Govt reacts to Jefferson's residency application

Sunday, October 11, 2009

Pretoria - Government has rejected the reasons given by a South African, when claiming residence in Ireland, who cited fears of "criminal racial discrimination."

According to media reports Dianne Jefferson, 22, who moved to Ireland when she was 14 to live with her father, was turned down for a resident's visa even though she was married to an Irishman.

She appealed to the Dublin High Court for permission to stay in the country, stating in her affidavit: "I say and believe that as a white South African there is a real possibility of criminal racial discrimination against me and I fear for my well-being and ultimately my life if I am returned."

The judge granted her an injunction stopping immigration authorities from deporting her, and she has now been given a five-year residency visa.

Reacting to this the Department of International Relations and Cooperation on Friday dismissed this, saying it's untrue.

"This is untrue and inaccurate to suggest that crime is racially motivated and that a particular section of the South African society is more likely to be exposed to crime than any other.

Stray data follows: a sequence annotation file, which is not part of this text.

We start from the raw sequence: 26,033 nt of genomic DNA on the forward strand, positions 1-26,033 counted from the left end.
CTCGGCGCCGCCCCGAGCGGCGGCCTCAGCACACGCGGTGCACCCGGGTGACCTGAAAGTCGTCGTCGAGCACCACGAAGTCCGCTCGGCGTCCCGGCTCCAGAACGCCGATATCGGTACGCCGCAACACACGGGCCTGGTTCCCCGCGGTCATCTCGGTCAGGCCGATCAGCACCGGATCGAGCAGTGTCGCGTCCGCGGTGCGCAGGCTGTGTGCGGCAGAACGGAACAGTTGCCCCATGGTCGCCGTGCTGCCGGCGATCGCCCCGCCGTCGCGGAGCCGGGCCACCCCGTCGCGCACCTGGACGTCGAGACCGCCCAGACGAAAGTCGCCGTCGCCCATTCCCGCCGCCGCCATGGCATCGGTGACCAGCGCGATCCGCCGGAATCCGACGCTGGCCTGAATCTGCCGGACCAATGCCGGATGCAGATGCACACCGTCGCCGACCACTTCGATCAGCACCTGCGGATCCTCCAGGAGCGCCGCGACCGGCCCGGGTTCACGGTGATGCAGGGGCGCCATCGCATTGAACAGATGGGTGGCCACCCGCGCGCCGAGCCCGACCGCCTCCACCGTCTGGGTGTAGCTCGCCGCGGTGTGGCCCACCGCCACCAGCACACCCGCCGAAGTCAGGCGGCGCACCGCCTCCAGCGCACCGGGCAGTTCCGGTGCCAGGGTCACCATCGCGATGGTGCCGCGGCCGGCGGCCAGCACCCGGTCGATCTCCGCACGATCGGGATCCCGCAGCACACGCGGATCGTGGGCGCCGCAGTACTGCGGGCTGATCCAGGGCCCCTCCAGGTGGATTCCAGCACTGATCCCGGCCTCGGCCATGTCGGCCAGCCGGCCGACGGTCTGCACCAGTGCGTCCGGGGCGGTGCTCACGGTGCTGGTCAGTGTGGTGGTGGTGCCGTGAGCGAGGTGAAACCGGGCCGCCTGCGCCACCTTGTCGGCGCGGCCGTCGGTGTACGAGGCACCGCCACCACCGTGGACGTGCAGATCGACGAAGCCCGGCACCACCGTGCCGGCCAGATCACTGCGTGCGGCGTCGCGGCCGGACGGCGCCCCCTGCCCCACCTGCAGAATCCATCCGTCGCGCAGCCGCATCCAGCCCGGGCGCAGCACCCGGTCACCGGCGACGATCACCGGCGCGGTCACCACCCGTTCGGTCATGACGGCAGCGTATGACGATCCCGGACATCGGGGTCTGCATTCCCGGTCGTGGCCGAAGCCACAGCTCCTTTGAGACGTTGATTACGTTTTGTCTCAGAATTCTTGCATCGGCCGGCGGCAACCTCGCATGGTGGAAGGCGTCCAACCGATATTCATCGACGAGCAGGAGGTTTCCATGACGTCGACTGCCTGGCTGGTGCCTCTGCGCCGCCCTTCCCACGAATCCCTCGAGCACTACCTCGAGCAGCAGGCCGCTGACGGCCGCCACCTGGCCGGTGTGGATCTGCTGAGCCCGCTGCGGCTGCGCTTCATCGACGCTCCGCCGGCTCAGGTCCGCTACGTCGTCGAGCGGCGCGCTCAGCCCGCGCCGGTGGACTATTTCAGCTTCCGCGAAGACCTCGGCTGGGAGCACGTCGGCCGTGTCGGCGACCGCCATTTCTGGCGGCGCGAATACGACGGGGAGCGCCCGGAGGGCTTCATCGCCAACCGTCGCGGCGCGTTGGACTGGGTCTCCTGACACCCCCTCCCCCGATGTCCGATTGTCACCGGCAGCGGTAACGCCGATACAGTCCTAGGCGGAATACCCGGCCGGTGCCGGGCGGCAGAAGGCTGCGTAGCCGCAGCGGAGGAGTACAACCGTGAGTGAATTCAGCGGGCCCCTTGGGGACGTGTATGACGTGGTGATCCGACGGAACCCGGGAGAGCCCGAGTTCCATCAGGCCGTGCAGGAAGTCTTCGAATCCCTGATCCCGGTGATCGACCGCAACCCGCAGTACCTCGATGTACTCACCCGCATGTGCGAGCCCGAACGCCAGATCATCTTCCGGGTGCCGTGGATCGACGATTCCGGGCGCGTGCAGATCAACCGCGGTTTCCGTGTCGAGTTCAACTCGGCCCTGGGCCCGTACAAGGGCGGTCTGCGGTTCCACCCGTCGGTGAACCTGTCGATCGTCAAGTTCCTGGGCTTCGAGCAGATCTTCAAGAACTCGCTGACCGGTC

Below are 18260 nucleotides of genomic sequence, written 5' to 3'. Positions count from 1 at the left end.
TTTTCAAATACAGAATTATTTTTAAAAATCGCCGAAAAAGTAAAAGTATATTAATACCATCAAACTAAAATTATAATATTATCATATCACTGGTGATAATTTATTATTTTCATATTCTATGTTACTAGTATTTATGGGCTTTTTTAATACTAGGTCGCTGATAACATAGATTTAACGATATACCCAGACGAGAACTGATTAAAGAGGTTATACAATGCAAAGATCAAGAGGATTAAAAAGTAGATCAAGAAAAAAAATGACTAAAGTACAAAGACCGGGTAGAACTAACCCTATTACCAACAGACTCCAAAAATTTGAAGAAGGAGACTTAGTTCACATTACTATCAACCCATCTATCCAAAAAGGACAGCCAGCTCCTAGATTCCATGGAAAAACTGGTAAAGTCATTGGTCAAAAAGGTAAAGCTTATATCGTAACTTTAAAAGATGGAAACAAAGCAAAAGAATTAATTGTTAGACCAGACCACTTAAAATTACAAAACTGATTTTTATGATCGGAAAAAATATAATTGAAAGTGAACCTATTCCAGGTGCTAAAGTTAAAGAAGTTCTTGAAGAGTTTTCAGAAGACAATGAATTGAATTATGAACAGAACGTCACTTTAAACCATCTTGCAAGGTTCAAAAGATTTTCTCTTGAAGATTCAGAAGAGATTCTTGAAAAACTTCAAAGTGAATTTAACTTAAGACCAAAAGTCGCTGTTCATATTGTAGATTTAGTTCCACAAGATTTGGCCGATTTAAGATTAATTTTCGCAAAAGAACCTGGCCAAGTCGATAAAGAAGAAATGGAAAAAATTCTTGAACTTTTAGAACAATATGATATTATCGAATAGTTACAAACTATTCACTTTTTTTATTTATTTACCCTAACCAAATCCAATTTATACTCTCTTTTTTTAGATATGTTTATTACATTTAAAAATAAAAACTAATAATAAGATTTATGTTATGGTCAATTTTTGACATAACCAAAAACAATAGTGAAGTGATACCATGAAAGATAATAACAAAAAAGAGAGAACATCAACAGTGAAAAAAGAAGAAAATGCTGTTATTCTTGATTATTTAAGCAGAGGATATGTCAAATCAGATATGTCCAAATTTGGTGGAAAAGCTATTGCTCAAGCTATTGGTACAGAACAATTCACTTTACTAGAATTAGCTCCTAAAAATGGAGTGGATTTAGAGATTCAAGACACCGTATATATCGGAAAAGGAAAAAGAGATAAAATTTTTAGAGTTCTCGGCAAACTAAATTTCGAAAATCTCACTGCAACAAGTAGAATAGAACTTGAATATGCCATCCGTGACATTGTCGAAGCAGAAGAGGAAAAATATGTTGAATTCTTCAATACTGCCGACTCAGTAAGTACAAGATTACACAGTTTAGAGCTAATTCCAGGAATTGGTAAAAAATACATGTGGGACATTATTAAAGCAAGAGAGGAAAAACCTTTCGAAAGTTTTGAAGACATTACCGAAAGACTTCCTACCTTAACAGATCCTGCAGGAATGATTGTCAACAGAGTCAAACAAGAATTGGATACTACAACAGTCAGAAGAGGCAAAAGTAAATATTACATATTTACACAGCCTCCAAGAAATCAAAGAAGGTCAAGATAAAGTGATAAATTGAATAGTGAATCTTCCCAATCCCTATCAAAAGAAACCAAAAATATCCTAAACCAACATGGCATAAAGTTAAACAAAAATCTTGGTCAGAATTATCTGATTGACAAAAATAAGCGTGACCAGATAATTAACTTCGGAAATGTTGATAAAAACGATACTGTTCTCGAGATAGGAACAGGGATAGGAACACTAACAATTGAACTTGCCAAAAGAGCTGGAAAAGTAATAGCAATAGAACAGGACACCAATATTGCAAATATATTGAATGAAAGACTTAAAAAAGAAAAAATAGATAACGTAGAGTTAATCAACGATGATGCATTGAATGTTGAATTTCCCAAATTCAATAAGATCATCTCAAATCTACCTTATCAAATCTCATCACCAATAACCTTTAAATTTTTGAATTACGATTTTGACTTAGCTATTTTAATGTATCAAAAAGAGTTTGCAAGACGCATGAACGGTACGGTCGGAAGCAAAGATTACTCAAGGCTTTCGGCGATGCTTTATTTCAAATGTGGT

"The South African government has reaffirmed its unwavering commitment to provide safety and security to all South Africans, black and white, and not only to a select section of its population," the department said.

According to the department, the applicant's unsubstantiated claims and suggestions were nothing but an attempt to tarnish the integrity of all South Africans, black and white, and to damage the country's reputation.

"While South Africa faces many developmental challenges, insinuations that crime is racially based are inaccurate," said the department, adding that the government is firmly committed to ensuring that all its citizens live and enjoy a safe and secure environment.

In August, Brandon Huntley, 31, a South African living in Canada, was granted refugee status after claiming he had been attacked because of his race.

In his application, Huntley, who grew up in Mowbray in Cape Town, claimed that he was persecuted as a white man in South Africa.

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